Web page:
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05 October 2015

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Daniel, it was good to read of the other side of the contract labour scheme that plantation expats used to their financial advantage.

Possibly 1972, I think, I was sitting with other kiaps in Taskul one day when we heard on the radio that the government was going to introduce cash wages in lieu of the wages-in-kind that was part of the contract till then.

With us was Jim White a long term Pommie planter, trader and ship owner who, when I first met him, I thought was an Ozzie because having been up in Wau pre-WW2; then fought with Australian Infantry in North Africa moved to ANGAU as the Japanese war ended and got a clutch of plantations on Lavongai Island - so that by my time he sounded like a dinkie-di Australian, certainly not a Pommie.

Anyway Jim almost spilt his cold-one as he exploded, “That's the bloody end of me then!” Or words to that effect.

He later explained to me that fortnightly, under the now soon to end scheme, he would pay his 'contracts' with some basic items such as soap, rice, tin fish, ti-lif but especially black sticks of 'Muruk' tobacco plus occasional tee-shirt and some 'Rami' - laplap as we of the New Guinea side called the forty odd inches of cheap Hong Kong material that nearly everyone was then wearing round their waists.

I think there was a tiny cash payment to purchase odd and ends from the plantation's own store.

Gradually Jim and his fellow planters saw their lines of indentured labourers 'pinis-taim' and depart the islands for the long trip home - three ocean trips for them as most were not flown home.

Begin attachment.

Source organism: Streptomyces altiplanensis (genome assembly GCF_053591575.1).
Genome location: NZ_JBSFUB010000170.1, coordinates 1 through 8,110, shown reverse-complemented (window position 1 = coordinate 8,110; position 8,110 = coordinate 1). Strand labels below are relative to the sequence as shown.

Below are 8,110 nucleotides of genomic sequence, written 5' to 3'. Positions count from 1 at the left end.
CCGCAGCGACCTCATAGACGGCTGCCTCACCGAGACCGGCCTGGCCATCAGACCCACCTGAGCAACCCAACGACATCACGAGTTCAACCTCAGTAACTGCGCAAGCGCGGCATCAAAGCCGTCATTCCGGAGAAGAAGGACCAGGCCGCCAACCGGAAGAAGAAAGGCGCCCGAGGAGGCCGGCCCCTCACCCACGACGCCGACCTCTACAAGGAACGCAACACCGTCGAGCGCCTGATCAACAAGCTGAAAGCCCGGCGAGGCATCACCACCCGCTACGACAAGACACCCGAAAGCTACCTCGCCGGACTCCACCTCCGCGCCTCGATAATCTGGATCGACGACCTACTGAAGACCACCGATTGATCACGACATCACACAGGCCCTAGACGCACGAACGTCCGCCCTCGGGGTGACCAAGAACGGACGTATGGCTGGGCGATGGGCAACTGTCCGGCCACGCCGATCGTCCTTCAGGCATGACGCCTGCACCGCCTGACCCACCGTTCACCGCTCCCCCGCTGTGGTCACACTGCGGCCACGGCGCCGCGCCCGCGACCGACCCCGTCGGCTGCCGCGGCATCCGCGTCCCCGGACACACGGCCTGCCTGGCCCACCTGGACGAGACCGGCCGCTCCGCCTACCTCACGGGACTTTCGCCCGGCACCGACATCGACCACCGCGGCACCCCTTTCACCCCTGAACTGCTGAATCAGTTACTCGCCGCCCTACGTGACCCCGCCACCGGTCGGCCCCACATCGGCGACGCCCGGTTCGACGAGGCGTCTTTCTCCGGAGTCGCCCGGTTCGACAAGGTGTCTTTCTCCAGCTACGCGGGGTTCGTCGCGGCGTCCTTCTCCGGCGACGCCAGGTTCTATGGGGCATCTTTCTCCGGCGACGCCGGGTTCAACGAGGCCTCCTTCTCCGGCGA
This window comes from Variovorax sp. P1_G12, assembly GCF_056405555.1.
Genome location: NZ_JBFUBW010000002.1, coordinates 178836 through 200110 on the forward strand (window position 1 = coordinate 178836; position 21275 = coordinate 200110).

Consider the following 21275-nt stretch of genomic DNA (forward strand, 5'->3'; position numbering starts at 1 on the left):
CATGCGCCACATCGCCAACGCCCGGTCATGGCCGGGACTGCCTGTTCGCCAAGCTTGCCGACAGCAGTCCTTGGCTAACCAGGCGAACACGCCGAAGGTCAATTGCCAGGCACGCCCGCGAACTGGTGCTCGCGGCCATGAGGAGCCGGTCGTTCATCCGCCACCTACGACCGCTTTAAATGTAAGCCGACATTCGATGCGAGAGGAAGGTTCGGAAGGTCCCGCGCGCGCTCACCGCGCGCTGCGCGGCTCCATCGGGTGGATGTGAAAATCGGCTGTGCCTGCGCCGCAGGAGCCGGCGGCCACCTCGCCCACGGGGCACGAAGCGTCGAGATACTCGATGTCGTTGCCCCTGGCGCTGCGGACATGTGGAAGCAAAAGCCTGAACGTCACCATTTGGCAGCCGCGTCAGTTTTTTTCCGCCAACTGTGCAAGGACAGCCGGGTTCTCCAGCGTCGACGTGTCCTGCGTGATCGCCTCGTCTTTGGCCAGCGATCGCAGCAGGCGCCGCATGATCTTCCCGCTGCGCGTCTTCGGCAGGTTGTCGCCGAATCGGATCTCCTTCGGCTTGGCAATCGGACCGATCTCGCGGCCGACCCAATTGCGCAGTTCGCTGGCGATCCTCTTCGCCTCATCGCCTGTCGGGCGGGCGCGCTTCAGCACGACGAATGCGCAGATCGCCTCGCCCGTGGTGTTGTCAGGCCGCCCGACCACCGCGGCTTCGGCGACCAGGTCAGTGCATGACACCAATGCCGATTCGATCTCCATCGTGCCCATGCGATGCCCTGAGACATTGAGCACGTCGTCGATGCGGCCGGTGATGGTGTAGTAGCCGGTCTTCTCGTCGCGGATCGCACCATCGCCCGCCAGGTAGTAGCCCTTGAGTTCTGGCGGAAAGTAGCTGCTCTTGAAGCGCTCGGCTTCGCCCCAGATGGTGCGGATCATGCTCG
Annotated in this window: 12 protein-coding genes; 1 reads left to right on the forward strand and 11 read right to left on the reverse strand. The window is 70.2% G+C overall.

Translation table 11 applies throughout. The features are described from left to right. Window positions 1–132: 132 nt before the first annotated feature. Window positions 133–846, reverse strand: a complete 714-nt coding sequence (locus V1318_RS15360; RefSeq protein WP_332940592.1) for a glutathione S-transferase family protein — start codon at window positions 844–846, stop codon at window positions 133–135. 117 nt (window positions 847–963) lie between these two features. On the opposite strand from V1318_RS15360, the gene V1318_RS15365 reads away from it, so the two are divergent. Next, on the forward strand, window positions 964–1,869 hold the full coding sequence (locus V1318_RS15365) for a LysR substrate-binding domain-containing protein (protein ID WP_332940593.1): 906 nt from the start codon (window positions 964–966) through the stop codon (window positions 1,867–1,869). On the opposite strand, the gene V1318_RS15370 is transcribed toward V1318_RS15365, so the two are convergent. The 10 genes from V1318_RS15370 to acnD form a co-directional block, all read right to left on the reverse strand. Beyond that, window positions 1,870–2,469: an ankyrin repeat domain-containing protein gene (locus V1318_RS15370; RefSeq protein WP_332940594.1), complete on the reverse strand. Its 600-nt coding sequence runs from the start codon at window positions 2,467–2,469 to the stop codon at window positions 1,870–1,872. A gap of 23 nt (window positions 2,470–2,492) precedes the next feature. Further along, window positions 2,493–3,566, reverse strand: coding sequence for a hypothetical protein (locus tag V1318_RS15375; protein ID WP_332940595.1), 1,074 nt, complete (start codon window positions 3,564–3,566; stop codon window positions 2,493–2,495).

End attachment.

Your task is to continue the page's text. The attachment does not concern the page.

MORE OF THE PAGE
For the Tari and Kopiago, it would then mean a long dusty bumpy ride up the Highway. Many of these mostly young men proudly carried their small red wooden box in which were the material rewards for their two years or longer contracts.

Each also had an official copy of a government form that entitled them to collect a small cash reward from their home area's district cash office. This small cash payment was a legal requirement for each employer to provide under the scheme.

Of course many young men, as Daniel states, couldn't resist the beauty of the island girls and so decided not to go home at 'pinis-taim' but pay a tiny brideprice to marry and raise families.

By the seventies there was a scattering of 'redskins', as the darker islanders called these Highlanders or Sepiks, throughout Lavongai with children who would never see their father's home area.

Particularly as the island follows a matrilineal land inheritance system so the clan affiliations of the father were of almost non-importance. So it didn't matter that I was an outsider when I too married locally.

Jim didn't like the cash wages idea because it meant he would have to now increase the percentage of locally hired workers, “and that's not the best Arthur,” he explained.